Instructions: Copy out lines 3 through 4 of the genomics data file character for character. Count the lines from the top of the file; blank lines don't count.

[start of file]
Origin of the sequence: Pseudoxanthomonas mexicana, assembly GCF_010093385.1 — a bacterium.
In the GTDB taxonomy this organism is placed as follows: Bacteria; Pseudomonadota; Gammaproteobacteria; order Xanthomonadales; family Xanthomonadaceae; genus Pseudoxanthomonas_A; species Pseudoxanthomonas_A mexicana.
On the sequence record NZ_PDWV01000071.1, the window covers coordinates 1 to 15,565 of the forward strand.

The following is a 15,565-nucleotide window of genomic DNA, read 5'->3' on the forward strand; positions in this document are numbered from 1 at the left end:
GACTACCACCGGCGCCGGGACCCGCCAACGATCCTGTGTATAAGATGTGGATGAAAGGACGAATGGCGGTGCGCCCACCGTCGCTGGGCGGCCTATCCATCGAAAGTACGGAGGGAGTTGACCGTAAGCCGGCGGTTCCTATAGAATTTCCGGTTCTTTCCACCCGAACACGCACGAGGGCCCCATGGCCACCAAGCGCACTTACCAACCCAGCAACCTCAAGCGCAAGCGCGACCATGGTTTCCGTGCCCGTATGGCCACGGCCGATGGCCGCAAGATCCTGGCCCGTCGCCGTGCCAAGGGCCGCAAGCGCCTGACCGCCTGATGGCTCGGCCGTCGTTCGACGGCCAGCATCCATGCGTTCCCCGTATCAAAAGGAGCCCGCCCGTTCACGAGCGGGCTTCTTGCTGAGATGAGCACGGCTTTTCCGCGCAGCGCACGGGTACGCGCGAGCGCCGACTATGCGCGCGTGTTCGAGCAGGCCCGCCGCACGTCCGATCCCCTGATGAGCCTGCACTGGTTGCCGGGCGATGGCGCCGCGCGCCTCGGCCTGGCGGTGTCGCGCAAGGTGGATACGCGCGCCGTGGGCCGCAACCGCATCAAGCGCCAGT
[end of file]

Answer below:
On the sequence record NZ_PDWV01000071.1, the window covers coordinates 1 to 15,565 of the forward strand.

The following is a 15,565-nucleotide window of genomic DNA, read 5'->3' on the forward strand; positions in this document are numbered from 1 at the left end: